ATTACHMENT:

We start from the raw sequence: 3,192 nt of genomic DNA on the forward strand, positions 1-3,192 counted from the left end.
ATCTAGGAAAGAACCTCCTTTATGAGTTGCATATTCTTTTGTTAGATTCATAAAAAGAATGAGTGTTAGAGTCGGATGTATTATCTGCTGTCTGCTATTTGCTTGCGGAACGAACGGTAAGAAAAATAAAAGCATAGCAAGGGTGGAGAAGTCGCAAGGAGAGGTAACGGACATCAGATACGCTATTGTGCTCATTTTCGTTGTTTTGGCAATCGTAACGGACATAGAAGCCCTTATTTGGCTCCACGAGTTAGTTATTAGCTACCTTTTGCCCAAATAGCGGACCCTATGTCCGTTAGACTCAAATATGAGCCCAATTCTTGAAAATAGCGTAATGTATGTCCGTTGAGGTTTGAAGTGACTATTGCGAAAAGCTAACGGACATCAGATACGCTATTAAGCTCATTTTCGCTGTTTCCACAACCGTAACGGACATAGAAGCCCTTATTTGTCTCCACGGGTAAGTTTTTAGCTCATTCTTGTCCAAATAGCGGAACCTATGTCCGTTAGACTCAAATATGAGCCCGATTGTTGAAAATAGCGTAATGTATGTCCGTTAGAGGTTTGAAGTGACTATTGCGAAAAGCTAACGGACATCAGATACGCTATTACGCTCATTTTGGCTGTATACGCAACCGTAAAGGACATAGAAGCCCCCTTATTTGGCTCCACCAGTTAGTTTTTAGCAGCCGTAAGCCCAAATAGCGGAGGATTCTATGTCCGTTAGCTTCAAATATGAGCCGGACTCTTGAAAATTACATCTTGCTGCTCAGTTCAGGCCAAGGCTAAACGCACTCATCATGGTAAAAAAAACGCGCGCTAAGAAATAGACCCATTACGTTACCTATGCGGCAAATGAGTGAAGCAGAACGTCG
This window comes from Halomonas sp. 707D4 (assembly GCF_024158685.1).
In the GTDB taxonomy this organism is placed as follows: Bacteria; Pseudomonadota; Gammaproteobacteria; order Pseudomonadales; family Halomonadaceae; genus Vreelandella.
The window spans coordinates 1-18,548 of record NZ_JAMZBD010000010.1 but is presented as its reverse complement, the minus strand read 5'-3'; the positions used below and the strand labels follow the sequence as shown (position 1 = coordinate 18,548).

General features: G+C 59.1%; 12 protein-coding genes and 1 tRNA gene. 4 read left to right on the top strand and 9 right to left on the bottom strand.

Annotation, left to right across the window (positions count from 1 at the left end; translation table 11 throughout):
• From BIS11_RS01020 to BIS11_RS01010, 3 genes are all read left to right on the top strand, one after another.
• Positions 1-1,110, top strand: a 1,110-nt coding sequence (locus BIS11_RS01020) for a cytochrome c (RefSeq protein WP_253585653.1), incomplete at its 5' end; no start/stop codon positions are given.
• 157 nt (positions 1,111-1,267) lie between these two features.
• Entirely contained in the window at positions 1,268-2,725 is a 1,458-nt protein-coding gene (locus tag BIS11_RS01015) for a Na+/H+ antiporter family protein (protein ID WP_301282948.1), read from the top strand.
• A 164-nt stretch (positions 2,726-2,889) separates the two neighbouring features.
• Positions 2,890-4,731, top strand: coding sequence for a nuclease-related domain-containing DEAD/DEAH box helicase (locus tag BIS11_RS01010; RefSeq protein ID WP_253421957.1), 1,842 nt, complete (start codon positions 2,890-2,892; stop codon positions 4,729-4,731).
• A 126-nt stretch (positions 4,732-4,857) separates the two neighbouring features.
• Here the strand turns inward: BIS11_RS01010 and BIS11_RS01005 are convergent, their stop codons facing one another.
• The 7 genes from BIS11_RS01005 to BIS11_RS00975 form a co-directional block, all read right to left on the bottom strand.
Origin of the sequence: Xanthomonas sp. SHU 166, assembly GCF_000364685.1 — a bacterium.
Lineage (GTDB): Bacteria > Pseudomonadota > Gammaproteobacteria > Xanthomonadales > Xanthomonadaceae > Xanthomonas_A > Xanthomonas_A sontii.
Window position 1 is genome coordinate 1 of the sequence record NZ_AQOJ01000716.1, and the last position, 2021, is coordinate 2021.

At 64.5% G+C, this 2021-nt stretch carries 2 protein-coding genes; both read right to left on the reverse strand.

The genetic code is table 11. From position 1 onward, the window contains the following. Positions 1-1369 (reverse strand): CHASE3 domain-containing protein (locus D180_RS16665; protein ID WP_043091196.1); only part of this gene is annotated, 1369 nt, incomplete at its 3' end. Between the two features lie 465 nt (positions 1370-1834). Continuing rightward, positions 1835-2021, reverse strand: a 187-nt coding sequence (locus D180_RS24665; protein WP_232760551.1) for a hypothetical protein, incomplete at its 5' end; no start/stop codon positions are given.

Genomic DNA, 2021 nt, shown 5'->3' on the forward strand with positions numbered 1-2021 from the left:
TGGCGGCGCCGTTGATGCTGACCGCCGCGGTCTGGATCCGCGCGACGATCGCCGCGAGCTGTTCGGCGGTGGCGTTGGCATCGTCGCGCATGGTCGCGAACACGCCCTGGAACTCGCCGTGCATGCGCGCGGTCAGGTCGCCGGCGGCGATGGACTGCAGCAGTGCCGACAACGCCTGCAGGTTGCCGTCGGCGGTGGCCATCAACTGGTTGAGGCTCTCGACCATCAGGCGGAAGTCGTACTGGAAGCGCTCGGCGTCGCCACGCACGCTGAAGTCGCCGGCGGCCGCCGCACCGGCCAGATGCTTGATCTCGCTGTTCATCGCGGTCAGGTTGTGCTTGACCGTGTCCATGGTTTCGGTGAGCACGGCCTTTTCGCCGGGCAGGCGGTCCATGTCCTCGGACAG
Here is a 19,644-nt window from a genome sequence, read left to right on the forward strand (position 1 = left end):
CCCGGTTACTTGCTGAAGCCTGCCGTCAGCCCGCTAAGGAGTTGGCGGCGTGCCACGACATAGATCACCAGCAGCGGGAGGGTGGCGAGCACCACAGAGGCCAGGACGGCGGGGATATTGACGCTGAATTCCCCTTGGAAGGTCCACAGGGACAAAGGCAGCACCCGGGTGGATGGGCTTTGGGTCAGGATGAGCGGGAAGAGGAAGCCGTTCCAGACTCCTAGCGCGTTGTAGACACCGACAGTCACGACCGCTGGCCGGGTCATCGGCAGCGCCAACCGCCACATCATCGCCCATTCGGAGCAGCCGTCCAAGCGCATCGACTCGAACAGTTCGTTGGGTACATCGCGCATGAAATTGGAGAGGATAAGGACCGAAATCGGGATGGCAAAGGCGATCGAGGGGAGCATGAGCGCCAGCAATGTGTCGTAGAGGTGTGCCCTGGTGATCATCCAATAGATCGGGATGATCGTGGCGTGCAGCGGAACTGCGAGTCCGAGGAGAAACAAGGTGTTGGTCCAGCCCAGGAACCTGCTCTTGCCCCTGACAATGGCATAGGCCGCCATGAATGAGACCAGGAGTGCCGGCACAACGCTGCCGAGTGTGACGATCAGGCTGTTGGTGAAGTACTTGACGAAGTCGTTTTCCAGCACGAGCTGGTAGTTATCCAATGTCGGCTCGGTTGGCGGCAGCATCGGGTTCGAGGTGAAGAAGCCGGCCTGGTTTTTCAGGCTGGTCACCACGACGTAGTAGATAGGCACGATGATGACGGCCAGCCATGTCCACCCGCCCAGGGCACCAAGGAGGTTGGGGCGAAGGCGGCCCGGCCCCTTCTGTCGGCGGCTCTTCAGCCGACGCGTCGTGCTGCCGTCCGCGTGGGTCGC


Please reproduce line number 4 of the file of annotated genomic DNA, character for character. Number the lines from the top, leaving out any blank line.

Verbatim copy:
In the GTDB taxonomy this organism is placed as follows: Bacteria; Pseudomonadota; Gammaproteobacteria; order Pseudomonadales; family Halomonadaceae; genus Vreelandella.